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edge staff writer


Umpire fails

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Blunders by MLB's on-field officials

Baseball probably has more purists than any other American professional sport. The game is deeply connected with its own history; that sort of historical connection inevitably leads to staunch resistance to the idea of change.

But the hands of the game's powers that be may just have been forced.

There have been a number of incidents in the recent past involving significant errors by umpires in major league baseball games errors that have in some cases directly impacted the outcome of the contests.

In a game last week between the Houston Astros and the Los Angeles Angels, Astros manager Bo Porter brought in relief pitcher Wesley Wright. Wright took the mound and threw some warm-up pitchers. Angels manager Mike Scioscia in turn brought in a pinch-hitter. Porter then ran out onto the field, stopped Wright and brought in a different reliever, Hector Ambriz.

Long story short, he's not allowed to do that.

According to the rules, any relief pitcher who takes the mound and makes a warm-up throw is required to face at least one batter before leaving the game. Scioscia told the umpires as much. However, they allowed Ambriz to stay in the game, leaving Scioscia to continue the game under protest. In the end, the Angels won the game. No harm, no foul. The error didn't wind up hurting the Angels.

But then you have the Oakland A's.

MLB has implemented instant replay for certain calls specifically home runs in an attempt to increase the accuracy of their officiating. In the ninth inning of a game between the A's and the Cleveland Indians, A's player Adam Rosales hit a ball that bounced off something near the top of the wall or even the wall itself. The ball was initially ruled a double, but MLB's replay policy kicked in and umpire Angel Hernandez checked the tape. The ruling on the field stood.

The problem? The ruling on the field was wrong. The replay clearly showed the ball bouncing off a railing behind the wall; there is no question it should have been ruled a home run a home run that would have tied the game and given the A's new life. Instead, the Indians closed out the inning and won the game by a 4-3 score.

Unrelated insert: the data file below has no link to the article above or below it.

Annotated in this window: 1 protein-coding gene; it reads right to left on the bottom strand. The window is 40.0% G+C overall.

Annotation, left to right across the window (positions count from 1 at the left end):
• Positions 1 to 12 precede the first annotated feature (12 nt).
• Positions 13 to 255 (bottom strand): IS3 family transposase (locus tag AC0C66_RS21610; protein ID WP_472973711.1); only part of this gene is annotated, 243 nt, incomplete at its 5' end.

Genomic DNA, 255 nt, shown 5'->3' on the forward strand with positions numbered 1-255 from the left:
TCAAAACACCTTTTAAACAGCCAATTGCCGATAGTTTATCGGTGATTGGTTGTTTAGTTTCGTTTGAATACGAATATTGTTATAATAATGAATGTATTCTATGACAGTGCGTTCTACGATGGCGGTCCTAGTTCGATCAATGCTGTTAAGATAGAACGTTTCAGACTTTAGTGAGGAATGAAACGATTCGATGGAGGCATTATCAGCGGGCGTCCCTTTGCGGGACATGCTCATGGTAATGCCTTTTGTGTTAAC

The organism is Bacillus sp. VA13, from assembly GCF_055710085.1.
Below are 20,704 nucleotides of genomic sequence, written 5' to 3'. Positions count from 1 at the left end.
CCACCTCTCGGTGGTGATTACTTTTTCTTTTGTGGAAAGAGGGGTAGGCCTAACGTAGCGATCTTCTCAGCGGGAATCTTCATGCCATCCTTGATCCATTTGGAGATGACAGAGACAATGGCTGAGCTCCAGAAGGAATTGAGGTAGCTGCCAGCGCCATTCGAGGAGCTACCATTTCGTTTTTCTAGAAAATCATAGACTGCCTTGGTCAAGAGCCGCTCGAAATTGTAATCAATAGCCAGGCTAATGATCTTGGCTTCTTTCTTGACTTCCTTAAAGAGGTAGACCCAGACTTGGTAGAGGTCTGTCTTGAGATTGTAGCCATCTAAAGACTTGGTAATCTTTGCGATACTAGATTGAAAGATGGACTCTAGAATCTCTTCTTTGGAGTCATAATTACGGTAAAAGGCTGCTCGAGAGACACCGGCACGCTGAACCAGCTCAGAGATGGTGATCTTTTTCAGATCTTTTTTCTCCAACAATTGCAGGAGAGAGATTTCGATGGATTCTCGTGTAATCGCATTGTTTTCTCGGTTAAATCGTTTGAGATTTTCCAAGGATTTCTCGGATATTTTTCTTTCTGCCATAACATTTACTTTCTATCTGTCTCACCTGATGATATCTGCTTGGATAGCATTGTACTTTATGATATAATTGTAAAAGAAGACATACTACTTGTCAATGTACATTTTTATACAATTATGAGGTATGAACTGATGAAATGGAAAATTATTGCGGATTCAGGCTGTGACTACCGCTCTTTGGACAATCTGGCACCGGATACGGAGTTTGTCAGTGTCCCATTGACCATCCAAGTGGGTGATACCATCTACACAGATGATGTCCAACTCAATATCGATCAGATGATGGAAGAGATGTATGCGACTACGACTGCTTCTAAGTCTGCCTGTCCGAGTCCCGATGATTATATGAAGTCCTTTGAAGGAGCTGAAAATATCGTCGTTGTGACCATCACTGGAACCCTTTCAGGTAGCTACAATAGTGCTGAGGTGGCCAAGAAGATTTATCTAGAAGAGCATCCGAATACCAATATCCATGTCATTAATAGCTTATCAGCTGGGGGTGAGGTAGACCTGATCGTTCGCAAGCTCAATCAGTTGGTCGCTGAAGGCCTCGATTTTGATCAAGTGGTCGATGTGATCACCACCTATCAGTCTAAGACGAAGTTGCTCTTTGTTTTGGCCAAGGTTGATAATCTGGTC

MLB has since acknowledged that both calls were wrong and has punished the umpires responsible, as well as their crews, with fines and/or suspensions.

Purists have long railed against the introduction of video replay even to the limited extent that it is currently used claiming that it would eliminate the 'human element' from the game. But what about when that human element is proving to be ineffective? 

This is about far more than just the occasional erroneous ball/strike call or missed tag. This is about officials who have never been held accountable for their on-field decisions. This is about umpires who allow the rules to be manipulated right in front of their faces. This is about umpires who are unwilling to deal with the realities of replay even when those realities are staring them right in the face.

I have long numbered myself among the purists, among those who resist the siren song of instant replay in baseball. But if umpires can be confused by the rules of the game they are supposed to be regulating, maybe replay is needed. And if umpires are willing to ignore evidence they see with their own eyes via that replay, maybe we need some new umpires.

Do I want robots calling balls and strikes on a big league diamond? Not really but at least we can feel confident that the robots will get it right.


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